Nevada can beat anyone in college basketball. That includes Duke, and Virginia, and whoever else you consider among the elite in college basketball. That’s how high their ceiling is. This roster is built around three all-american caliber players that thrive in isolation. Caleb Martin, Jordan Caroline, Cody Martin — those are tough shot-makers that have proven the ability to take over games. It’s what they do, and on the nights when they get it rolling, they can do things like they did in the second round of the NCAA tournament last year: light up Cincinnati, one of the nation’s toughest defensive teams.

But Saturday proved that they are not talented enough to avoid getting caught on the nights they decide not to show up, and that matters because of how weak their schedule is.

To put this into context, Saint Mary’s entered Selection Sunday with a 28-5 record last season, a win at Gonzaga and four of their five losses away from home — their one home less was to the Zags. They missed the NCAA tournament. Now, Nevada’s non-conference schedule was tougher than that Saint Mary’s team, and the Mountain West is better than last year’s WCC, but there’s nothing that Nevada can do that will be remotely as impressive as winning at Gonzaga.

And … well, their non-conference wins keep looking less and less impressive. That win at USC? Whatever. Beating Arizona State on a neutral looked more impressive before the Sun Devils lost to Vanderbilt, Princeton and Utah, the latter two at home. Winning at Loyola-Chicago and Utah are solid Quadrant II-ish wins. Hell, the only team that Nevada has played that is currently in the top 50 at KenPom is Utah State, and they are 47th.

We’re still three losses away from really needing to have this conversation, but if Nevada can lose by 27 points at New Mexico, why should we assume that they’ll go 17-1 in the Mountain West?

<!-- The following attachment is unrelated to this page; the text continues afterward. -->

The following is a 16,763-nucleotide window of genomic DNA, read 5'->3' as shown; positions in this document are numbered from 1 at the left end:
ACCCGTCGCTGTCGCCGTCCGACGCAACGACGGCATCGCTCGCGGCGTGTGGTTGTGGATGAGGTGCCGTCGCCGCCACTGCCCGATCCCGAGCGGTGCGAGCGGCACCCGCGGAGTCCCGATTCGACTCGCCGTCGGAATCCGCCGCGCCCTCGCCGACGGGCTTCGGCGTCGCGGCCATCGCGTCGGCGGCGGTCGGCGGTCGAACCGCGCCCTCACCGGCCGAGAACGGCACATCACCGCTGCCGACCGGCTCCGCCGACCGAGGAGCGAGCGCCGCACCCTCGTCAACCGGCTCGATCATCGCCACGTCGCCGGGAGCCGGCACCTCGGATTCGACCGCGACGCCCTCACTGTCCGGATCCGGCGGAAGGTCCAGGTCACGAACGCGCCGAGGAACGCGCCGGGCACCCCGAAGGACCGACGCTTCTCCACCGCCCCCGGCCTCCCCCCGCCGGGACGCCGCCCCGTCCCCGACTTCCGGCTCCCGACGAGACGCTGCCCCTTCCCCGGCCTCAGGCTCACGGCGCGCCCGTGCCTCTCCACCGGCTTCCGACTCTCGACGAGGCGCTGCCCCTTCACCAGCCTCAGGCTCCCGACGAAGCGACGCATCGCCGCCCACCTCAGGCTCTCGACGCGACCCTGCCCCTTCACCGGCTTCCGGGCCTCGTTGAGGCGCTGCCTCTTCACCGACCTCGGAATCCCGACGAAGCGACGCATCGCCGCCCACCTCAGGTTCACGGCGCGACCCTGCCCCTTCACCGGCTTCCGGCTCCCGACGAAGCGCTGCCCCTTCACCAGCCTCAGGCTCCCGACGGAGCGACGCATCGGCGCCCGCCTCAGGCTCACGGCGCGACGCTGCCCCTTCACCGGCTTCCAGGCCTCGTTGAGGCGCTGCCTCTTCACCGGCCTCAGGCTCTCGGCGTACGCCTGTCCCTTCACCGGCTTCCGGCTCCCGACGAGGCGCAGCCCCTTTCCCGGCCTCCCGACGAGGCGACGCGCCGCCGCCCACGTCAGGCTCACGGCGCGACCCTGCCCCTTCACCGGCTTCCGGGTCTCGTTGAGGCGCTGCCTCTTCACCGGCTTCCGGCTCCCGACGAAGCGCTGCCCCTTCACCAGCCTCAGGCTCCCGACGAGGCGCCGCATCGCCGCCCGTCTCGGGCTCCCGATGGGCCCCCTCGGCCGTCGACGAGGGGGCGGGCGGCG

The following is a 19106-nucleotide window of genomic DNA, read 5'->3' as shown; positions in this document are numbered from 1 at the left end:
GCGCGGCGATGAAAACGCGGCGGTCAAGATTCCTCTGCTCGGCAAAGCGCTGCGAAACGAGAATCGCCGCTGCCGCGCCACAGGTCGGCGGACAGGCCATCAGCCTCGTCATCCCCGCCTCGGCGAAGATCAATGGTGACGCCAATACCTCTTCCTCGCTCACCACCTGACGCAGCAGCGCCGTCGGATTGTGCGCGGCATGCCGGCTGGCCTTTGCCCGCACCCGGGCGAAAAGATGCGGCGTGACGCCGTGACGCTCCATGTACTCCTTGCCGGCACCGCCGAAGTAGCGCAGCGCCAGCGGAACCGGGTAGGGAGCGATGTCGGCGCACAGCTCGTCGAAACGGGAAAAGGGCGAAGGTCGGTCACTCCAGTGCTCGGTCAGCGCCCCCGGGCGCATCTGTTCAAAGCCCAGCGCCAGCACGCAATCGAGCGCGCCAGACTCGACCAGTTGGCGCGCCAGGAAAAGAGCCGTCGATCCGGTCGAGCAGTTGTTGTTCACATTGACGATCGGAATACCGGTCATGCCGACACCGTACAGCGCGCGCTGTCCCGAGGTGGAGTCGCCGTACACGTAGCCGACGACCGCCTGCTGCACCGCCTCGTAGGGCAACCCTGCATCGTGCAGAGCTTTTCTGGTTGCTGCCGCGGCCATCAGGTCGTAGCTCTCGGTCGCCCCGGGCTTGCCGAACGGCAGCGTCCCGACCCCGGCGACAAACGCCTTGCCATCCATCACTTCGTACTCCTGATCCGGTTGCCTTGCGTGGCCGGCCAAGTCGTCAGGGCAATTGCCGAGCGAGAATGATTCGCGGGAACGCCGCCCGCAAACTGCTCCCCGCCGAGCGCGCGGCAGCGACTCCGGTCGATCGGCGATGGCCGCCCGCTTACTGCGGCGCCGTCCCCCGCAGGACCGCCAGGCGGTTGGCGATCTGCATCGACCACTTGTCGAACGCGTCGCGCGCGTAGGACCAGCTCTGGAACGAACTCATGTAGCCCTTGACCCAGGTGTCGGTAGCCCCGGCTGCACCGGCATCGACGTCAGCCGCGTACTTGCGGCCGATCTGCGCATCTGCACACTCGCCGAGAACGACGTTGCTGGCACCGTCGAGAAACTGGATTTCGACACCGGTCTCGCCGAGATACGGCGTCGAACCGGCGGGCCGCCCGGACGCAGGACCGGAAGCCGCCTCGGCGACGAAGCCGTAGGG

And if they lose three more league games — at Utah State, at Fresno State, San Diego State — we might actually head into the MWC tournament wondering if this team has a resume that is truly deserving of getting an at-large bid.

Miles Kelly leads Ga. Tech to 79-77 win over rival Georgia

COLLEGE BASKETBALL: DEC 02 Northeastern at Georgia Tech
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ATLANTA – Georgia Tech’s Miles Kelly hit another winning shot against a state rival.

Terry Roberts endured a nightmarish final minute for Georgia.

Kelly hit a long 3-pointer and then a drove for the game-winning floater with 23 seconds remaining as the Yellow Jackets rallied to beat Georgia 79-77 on Tuesday night.

Kelly hit the winning shot in similar fashion against Georgia State on Nov. 12. He did it again to beat the Bulldogs, finishing with a team-high 17 points after failing to score in the first half.

“I’m going to continue to keep shooting, no matter how many times I miss,” Kelly said.

Roberts missed a 3-pointer, turned the ball over twice with bad passes, and was called for an offensive foul as he was trying to drive for the basket that would’ve sent the game to overtime.

“A tough finish for us,” Georgia first-year coach Mike White said. “We were in position to steal one on the road.”

A pair of second-chance buckets seemingly put Georgia (7-3) in control with a 77-73 lead.

The Bulldogs wouldn’t score again as Kelly led the comeback for the Yellow Jackets (6-3) – with a big assist from Roberts.

He had a chance to essentially seal it for the Bulldogs, but his jumper beyond the arc clanked off the rim.